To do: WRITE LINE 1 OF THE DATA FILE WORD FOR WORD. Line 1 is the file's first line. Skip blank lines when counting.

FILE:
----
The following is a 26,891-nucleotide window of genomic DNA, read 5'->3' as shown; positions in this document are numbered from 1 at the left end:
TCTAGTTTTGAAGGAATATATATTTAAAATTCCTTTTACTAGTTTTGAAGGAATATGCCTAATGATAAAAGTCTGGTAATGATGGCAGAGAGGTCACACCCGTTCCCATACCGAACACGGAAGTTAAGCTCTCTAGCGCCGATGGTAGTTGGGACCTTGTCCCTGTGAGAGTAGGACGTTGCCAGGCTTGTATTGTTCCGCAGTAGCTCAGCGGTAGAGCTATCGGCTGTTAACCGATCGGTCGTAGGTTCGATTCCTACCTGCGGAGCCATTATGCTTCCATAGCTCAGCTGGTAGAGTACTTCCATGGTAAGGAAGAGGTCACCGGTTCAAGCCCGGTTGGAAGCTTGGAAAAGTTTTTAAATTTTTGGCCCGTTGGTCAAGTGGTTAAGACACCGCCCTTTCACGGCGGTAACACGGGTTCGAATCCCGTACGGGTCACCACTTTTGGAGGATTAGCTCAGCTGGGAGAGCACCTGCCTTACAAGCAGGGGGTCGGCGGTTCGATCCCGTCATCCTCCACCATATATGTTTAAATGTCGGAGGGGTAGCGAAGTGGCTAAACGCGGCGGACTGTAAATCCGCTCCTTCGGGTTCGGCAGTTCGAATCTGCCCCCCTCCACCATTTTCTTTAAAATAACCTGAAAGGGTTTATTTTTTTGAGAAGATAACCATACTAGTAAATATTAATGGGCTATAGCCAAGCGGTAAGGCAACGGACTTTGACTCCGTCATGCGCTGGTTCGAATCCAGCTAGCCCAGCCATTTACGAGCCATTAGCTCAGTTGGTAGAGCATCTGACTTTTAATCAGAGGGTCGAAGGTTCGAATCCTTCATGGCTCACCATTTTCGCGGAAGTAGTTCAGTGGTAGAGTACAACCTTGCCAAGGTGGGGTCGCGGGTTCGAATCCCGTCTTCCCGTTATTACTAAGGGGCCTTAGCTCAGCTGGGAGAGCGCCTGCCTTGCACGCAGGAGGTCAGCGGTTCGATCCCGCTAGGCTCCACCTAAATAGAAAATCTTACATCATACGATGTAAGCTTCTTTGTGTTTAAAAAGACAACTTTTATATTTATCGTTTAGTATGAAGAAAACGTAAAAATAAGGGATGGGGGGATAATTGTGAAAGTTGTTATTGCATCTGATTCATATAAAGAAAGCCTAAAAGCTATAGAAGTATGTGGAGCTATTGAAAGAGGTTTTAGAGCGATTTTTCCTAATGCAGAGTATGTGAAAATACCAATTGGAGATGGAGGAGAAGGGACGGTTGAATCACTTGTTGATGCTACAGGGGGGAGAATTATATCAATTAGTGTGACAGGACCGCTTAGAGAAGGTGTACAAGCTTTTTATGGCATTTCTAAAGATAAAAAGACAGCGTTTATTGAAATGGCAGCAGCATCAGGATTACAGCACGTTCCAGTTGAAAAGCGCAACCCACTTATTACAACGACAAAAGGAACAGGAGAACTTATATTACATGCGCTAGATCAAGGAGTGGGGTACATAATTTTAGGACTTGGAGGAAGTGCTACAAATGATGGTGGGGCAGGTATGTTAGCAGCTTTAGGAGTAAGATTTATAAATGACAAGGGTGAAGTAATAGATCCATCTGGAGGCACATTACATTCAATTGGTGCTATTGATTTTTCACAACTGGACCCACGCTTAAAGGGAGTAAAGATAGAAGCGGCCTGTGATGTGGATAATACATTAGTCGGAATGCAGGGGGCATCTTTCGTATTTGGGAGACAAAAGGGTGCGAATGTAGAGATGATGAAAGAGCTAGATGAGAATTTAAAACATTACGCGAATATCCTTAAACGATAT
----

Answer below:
The following is a 26,891-nucleotide window of genomic DNA, read 5'->3' as shown; positions in this document are numbered from 1 at the left end: